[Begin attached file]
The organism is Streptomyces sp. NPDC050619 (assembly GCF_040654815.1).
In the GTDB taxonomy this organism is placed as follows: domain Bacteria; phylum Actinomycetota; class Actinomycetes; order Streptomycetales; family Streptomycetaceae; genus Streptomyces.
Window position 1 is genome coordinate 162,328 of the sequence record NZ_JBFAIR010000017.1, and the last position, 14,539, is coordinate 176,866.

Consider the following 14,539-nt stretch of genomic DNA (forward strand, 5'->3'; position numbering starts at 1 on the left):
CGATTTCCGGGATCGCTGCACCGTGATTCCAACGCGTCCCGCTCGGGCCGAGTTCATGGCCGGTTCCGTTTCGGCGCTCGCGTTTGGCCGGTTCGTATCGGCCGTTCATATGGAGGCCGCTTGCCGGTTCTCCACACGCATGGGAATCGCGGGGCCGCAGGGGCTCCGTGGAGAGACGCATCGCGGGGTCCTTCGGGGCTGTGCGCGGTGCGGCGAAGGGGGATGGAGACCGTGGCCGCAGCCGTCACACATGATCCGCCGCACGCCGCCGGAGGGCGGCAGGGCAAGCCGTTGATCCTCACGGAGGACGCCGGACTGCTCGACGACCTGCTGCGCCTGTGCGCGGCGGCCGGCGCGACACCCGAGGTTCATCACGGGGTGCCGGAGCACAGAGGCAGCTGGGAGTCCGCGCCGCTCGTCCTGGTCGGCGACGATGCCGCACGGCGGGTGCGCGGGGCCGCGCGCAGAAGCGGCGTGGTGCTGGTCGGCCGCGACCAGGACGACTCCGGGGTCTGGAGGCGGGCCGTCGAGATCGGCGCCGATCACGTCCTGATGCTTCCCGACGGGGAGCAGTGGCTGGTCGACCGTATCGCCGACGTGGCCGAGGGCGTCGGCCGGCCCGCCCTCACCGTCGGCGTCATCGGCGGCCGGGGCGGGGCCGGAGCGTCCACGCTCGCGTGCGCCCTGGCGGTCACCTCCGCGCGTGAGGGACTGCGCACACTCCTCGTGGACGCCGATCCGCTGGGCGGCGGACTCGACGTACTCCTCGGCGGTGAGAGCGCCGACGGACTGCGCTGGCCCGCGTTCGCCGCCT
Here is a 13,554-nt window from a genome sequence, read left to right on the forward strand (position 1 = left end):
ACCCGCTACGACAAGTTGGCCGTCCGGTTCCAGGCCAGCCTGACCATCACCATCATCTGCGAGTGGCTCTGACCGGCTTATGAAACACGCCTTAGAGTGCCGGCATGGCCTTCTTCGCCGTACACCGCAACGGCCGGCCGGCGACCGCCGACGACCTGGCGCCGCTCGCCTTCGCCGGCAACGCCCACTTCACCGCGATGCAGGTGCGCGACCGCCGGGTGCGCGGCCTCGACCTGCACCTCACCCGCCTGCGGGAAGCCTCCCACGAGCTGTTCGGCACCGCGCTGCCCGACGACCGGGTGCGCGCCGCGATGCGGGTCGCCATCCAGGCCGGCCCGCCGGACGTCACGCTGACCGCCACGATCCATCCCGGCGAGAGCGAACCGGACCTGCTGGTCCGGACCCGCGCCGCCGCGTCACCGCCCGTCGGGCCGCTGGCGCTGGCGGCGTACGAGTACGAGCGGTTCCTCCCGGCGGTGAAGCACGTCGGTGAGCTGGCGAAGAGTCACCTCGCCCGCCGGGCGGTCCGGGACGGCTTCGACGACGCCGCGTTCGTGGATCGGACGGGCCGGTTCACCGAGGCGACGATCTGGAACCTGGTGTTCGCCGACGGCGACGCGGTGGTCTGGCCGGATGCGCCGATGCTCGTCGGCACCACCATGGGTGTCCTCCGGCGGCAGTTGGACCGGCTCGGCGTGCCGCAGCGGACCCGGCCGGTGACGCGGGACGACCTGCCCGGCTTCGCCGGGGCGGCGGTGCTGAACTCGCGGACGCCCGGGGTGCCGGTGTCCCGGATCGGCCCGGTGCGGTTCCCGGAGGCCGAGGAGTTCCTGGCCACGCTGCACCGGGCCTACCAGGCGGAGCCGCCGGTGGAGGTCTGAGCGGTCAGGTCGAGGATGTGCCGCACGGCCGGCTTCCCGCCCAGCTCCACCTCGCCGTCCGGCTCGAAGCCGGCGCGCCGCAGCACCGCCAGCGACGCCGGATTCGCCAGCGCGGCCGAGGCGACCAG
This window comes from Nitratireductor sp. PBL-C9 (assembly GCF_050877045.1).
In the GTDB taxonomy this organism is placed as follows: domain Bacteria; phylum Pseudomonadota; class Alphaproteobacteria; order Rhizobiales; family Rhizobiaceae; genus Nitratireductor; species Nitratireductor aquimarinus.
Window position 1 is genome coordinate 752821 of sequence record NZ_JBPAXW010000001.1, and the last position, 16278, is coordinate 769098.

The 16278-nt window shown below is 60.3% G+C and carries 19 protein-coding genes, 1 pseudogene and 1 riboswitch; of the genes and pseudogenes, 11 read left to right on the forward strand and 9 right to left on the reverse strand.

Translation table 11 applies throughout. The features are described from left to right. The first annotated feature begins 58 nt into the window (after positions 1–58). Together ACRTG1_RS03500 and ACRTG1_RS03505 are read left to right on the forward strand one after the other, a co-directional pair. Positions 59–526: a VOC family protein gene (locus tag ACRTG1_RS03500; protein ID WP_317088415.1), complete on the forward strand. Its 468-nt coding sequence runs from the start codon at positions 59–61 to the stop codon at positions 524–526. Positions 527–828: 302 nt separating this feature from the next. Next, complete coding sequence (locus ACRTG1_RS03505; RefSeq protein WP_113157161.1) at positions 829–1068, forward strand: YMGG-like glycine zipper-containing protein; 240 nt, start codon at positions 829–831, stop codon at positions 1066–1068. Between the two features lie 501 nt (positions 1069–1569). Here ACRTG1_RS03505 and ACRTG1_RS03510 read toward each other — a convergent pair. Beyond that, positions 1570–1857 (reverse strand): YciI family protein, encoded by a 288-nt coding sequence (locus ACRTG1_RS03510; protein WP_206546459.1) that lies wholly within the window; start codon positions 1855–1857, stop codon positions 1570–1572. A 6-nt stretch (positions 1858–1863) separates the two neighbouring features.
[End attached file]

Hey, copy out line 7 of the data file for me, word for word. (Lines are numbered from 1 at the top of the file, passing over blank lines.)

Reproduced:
ACCCGCTACGACAAGTTGGCCGTCCGGTTCCAGGCCAGCCTGACCATCACCATCATCTGCGAGTGGCTCTGACCGGCTTATGAAACACGCCTTAGAGTGCCGGCATGGCCTTCTTCGCCGTACACCGCAACGGCCGGCCGGCGACCGCCGACGACCTGGCGCCGCTCGCCTTCGCCGGCAACGCCCACTTCACCGCGATGCAGGTGCGCGACCGCCGGGTGCGCGGCCTCGACCTGCACCTCACCCGCCTGCGGGAAGCCTCCCACGAGCTGTTCGGCACCGCGCTGCCCGACGACCGGGTGCGCGCCGCGATGCGGGTCGCCATCCAGGCCGGCCCGCCGGACGTCACGCTGACCGCCACGATCCATCCCGGCGAGAGCGAACCGGACCTGCTGGTCCGGACCCGCGCCGCCGCGTCACCGCCCGTCGGGCCGCTGGCGCTGGCGGCGTACGAGTACGAGCGGTTCCTCCCGGCGGTGAAGCACGTCGGTGAGCTGGCGAAGAGTCACCTCGCCCGCCGGGCGGTCCGGGACGGCTTCGACGACGCCGCGTTCGTGGATCGGACGGGCCGGTTCACCGAGGCGACGATCTGGAACCTGGTGTTCGCCGACGGCGACGCGGTGGTCTGGCCGGATGCGCCGATGCTCGTCGGCACCACCATGGGTGTCCTCCGGCGGCAGTTGGACCGGCTCGGCGTGCCGCAGCGGACCCGGCCGGTGACGCGGGACGACCTGCCCGGCTTCGCCGGGGCGGCGGTGCTGAACTCGCGGACGCCCGGGGTGCCGGTGTCCCGGATCGGCCCGGTGCGGTTCCCGGAGGCCGAGGAGTTCCTGGCCACGCTGCACCGGGCCTACCAGGCGGAGCCGCCGGTGGAGGTCTGAGCGGTCAGGTCGAGGATGTGCCGCACGGCCGGCTTCCCGCCCAGCTCCACCTCGCCGTCCGGCTCGAAGCCGGCGCGCCGCAGCACCGCCAGCGACGCCGGATTCGCCAGCGCGGCCGAGGCGACCAG